Posted by: Graeme McMillan on October 10, 2007
The first thing you notice about GREEN ARROW AND BLACK CANARY #1 is how pretty it is. Cliff Chiang’s artwork has a weird quality to it; it’s very easy on the eye, with the characters acting well despite some awkward anatomy (occasionally the characters seem too thick, if that makes sense), but the simple linework of the whole thing somehow seems very solid, as if the drawings were originally a mass of ’90s-Image-style crosshatching and papercut muscles that have been massively cleaned up before making it to the page. Nonetheless, the team of Chiang and Trish Mulvihill on colors makes this a book that’s lovely to look at from the get-go. Which, really, is probably a good thing considering the story.
Actually, that’s not completely fair; if you’re the kind of reader who’s completely up-to-date with their current DC Universe, then this isn’t really that bad – In particular, the surprisingly fast wrap-up of the cliffhanger to the Wedding Special (Has Dinah really killed Ollie? Was that really Ollie at all? What the hell was going on?) is both unexpected and welcome, and the way in which we get there feels true to the characters involved; I particularly liked the way in which Black Canary is being played up as the most capable character in the book right now (She’s the one who refuses to believe that things are as simple as they seem, the one who kicks ass the most, and in the last scene of the book, the one being portrayed as a cavalry who’s coming to save the day)… which, hopefully, is not something that’ll be dropped when the equilibrium of the title is more concrete. Judd Winick’s script is pretty good, considering what he’s given to work with, and that’s the problem I have with the story here: You can feel the hand of DC editorial at work.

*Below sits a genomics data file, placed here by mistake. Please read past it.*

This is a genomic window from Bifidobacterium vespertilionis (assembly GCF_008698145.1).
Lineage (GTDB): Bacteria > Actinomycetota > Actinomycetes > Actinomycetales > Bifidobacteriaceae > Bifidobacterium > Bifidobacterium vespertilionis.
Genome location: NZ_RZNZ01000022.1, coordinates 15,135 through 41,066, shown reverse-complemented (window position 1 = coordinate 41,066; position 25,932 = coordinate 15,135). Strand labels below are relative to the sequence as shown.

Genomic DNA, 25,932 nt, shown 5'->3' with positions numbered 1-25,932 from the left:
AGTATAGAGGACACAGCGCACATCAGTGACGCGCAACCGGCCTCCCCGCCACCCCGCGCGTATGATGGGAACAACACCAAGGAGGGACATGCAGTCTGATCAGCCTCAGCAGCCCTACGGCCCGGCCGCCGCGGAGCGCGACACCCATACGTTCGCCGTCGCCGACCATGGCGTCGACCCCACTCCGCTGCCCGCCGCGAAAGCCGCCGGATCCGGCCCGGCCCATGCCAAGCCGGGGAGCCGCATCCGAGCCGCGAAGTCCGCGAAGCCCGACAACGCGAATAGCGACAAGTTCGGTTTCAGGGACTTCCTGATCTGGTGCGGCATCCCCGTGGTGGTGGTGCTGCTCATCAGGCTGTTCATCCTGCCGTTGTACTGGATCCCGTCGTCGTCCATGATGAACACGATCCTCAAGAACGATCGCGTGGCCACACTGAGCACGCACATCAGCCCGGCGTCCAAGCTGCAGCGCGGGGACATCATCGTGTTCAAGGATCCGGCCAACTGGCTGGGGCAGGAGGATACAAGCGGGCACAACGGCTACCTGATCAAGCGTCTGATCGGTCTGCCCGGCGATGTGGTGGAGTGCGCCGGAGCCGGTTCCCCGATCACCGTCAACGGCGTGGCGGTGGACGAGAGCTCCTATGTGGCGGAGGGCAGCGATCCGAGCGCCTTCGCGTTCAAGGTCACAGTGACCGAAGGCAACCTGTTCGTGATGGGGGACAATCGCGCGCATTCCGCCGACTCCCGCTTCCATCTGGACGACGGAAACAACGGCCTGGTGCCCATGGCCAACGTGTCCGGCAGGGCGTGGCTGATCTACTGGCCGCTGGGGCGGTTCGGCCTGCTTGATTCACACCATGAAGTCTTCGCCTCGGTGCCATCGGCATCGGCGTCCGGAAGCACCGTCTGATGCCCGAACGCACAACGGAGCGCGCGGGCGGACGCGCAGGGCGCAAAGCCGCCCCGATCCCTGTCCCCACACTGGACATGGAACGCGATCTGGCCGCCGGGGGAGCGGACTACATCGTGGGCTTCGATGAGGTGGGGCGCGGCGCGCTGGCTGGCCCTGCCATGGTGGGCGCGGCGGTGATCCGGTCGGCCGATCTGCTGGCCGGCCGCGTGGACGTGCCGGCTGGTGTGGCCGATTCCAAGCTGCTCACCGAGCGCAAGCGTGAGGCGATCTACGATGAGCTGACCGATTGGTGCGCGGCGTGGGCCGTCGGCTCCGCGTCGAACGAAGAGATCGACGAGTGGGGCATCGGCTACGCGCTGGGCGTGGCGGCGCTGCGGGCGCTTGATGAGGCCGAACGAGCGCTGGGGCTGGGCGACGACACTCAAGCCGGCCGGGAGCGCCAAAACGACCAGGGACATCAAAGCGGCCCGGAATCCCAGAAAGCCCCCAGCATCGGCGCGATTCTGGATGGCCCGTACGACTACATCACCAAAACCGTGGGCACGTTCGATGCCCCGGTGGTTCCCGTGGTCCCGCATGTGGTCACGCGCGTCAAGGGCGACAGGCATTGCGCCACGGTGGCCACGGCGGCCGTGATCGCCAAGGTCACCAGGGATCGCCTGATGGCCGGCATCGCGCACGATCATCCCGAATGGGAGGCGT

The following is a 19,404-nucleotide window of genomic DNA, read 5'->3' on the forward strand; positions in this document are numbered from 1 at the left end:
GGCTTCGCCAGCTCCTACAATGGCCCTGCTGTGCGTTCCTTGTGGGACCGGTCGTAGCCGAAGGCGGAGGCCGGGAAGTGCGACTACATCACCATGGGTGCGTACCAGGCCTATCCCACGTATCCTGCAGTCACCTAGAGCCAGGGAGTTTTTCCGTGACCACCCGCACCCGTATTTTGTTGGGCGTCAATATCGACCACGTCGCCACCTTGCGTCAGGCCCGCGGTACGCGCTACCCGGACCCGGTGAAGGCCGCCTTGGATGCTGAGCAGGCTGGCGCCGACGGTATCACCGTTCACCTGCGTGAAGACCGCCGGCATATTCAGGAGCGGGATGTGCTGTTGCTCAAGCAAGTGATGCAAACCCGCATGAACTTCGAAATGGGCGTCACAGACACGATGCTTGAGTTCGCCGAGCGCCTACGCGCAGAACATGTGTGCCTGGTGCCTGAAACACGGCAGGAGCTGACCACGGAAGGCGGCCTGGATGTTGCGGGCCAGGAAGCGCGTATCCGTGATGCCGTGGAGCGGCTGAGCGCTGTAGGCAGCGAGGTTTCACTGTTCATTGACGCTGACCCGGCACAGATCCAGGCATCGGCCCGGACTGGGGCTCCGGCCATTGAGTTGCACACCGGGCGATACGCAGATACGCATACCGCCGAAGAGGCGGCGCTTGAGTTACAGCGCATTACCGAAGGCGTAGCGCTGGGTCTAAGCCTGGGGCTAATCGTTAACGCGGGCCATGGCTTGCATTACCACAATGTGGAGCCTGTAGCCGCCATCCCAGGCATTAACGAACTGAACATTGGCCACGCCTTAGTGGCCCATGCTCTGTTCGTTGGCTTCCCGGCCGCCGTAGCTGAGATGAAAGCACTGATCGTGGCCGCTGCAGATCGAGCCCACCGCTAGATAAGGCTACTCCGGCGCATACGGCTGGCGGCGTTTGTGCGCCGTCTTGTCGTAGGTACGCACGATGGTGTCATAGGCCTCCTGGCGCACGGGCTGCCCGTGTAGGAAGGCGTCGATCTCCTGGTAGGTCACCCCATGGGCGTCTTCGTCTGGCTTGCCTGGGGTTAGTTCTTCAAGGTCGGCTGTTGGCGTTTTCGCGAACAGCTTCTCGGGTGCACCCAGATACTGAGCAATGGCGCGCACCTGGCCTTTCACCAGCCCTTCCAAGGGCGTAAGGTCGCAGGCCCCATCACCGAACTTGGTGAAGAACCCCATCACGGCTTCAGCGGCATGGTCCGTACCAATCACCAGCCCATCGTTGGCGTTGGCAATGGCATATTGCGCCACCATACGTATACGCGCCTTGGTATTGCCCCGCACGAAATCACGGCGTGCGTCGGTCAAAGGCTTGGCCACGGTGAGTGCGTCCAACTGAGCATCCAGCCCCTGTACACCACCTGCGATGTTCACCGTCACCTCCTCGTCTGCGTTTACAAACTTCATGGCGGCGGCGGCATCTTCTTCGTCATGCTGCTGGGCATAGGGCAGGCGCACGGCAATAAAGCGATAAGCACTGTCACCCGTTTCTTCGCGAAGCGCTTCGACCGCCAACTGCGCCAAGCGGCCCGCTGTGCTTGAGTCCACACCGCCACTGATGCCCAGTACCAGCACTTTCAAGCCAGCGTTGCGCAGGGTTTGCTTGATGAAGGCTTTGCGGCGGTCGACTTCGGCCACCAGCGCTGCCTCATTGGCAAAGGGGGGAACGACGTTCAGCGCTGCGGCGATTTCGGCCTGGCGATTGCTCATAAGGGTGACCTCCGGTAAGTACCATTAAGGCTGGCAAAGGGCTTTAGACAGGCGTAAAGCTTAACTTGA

On the one hand, I don’t really have that much of a problem with that; the book was launched with a semi-crossover including the majority of the DCU, after all, so why shouldn’t the resolution of the storyline include lots of other characters? But at the same time, when your plot unfolds and suddenly requires you to have read 52, Amazons Attack and Countdown to really understand what’s going on (while also arguably contradicting the end of Amazons Attack, unless I somehow misunderstood it) – and, more importantly, you don’t really make much of an attempt to explain the importance of these new plot developments to a new reader – then that feels like a bit of a cheat, and something that’s more likely to chase readers away than pull them into part 2.
I may be overreacting, of course; these reviewin’ chops of mine are rusty after two weeks of not only no reviewing but no reading of the comic books, after all. There’s every possibility that everything’ll get reintroduced and explained in the next few issues for a reading experience that’s complete within itself, but considering the cross-title-fever that’s happening these days, I’m not holding my breath. For now, this is a pretty, pretty-Okay opener to a series that has the potential and creative team for better things.